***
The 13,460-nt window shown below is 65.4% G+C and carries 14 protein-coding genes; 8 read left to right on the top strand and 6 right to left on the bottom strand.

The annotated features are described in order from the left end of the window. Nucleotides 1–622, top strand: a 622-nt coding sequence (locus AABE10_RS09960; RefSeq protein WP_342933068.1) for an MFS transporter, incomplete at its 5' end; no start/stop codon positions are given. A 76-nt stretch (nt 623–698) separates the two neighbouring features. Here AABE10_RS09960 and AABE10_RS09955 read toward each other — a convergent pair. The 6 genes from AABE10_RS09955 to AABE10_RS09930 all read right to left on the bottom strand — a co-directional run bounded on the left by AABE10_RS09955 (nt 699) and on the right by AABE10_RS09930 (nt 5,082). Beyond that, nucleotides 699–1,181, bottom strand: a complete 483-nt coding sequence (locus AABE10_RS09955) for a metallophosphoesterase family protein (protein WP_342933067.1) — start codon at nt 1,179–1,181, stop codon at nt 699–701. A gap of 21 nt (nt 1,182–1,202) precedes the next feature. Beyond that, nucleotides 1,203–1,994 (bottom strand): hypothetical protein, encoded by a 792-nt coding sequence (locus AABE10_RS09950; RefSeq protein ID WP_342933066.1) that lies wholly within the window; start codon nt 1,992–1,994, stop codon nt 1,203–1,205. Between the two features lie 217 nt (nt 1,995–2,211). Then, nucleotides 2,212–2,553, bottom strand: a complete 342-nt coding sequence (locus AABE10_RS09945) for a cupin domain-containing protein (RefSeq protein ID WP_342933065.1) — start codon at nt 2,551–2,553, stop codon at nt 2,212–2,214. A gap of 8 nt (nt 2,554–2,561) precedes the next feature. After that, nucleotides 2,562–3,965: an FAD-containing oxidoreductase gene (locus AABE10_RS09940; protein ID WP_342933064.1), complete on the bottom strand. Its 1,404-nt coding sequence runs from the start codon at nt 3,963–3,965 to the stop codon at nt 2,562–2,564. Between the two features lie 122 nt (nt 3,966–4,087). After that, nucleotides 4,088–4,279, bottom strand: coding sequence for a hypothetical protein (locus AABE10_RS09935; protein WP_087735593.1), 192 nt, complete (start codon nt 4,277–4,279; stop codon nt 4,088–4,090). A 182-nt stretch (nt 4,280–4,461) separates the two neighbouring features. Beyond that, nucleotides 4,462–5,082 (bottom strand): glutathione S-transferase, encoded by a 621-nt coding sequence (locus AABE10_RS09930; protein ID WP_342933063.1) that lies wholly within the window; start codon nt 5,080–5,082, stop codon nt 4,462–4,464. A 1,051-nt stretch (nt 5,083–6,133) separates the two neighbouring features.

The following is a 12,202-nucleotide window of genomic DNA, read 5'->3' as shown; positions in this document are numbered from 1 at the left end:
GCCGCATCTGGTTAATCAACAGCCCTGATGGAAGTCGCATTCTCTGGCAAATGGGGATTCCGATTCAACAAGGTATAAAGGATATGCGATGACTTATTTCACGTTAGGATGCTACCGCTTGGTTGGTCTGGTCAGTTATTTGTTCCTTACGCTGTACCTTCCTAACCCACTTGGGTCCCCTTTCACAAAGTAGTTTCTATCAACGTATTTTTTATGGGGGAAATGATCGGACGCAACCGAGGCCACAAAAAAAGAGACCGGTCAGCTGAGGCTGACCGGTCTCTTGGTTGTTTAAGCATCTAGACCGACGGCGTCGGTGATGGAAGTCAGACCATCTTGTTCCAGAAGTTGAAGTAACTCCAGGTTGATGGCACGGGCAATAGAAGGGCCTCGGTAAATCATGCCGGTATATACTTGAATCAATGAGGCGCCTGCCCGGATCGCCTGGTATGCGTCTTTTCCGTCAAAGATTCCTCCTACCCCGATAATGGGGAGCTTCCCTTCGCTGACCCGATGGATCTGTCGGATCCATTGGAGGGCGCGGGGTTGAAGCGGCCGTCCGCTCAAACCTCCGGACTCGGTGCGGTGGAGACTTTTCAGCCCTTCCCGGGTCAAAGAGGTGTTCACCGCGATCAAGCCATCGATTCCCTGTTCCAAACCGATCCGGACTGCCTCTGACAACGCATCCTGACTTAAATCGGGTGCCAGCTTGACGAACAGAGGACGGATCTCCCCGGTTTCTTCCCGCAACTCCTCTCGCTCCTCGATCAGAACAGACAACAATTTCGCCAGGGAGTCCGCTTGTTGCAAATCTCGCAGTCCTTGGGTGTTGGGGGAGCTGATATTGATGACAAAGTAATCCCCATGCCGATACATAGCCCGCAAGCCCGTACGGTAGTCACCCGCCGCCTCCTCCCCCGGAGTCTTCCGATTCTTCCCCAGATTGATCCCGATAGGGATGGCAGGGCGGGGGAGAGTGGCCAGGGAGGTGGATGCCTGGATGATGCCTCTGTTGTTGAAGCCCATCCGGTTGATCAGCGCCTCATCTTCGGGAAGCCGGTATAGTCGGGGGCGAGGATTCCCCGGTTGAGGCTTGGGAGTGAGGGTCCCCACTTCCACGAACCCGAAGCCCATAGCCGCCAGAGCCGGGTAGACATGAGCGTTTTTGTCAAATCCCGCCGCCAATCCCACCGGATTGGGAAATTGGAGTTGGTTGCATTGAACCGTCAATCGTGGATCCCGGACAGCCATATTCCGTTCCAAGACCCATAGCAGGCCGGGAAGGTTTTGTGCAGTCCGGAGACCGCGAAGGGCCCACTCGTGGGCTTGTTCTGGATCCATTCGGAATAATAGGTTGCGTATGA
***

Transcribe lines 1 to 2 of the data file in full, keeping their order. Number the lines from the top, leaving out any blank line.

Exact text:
The 13,460-nt window shown below is 65.4% G+C and carries 14 protein-coding genes; 8 read left to right on the top strand and 6 right to left on the bottom strand.

The annotated features are described in order from the left end of the window. Nucleotides 1–622, top strand: a 622-nt coding sequence (locus AABE10_RS09960; RefSeq protein WP_342933068.1) for an MFS transporter, incomplete at its 5' end; no start/stop codon positions are given. A 76-nt stretch (nt 623–698) separates the two neighbouring features. Here AABE10_RS09960 and AABE10_RS09955 read toward each other — a convergent pair. The 6 genes from AABE10_RS09955 to AABE10_RS09930 all read right to left on the bottom strand — a co-directional run bounded on the left by AABE10_RS09955 (nt 699) and on the right by AABE10_RS09930 (nt 5,082). Beyond that, nucleotides 699–1,181, bottom strand: a complete 483-nt coding sequence (locus AABE10_RS09955) for a metallophosphoesterase family protein (protein WP_342933067.1) — start codon at nt 1,179–1,181, stop codon at nt 699–701. A gap of 21 nt (nt 1,182–1,202) precedes the next feature. Beyond that, nucleotides 1,203–1,994 (bottom strand): hypothetical protein, encoded by a 792-nt coding sequence (locus AABE10_RS09950; RefSeq protein ID WP_342933066.1) that lies wholly within the window; start codon nt 1,992–1,994, stop codon nt 1,203–1,205. Between the two features lie 217 nt (nt 1,995–2,211). Then, nucleotides 2,212–2,553, bottom strand: a complete 342-nt coding sequence (locus AABE10_RS09945) for a cupin domain-containing protein (RefSeq protein ID WP_342933065.1) — start codon at nt 2,551–2,553, stop codon at nt 2,212–2,214. A gap of 8 nt (nt 2,554–2,561) precedes the next feature. After that, nucleotides 2,562–3,965: an FAD-containing oxidoreductase gene (locus AABE10_RS09940; protein ID WP_342933064.1), complete on the bottom strand. Its 1,404-nt coding sequence runs from the start codon at nt 3,963–3,965 to the stop codon at nt 2,562–2,564. Between the two features lie 122 nt (nt 3,966–4,087). After that, nucleotides 4,088–4,279, bottom strand: coding sequence for a hypothetical protein (locus AABE10_RS09935; protein WP_087735593.1), 192 nt, complete (start codon nt 4,277–4,279; stop codon nt 4,088–4,090). A 182-nt stretch (nt 4,280–4,461) separates the two neighbouring features. Beyond that, nucleotides 4,462–5,082 (bottom strand): glutathione S-transferase, encoded by a 621-nt coding sequence (locus AABE10_RS09930; protein ID WP_342933063.1) that lies wholly within the window; start codon nt 5,080–5,082, stop codon nt 4,462–4,464. A 1,051-nt stretch (nt 5,083–6,133) separates the two neighbouring features.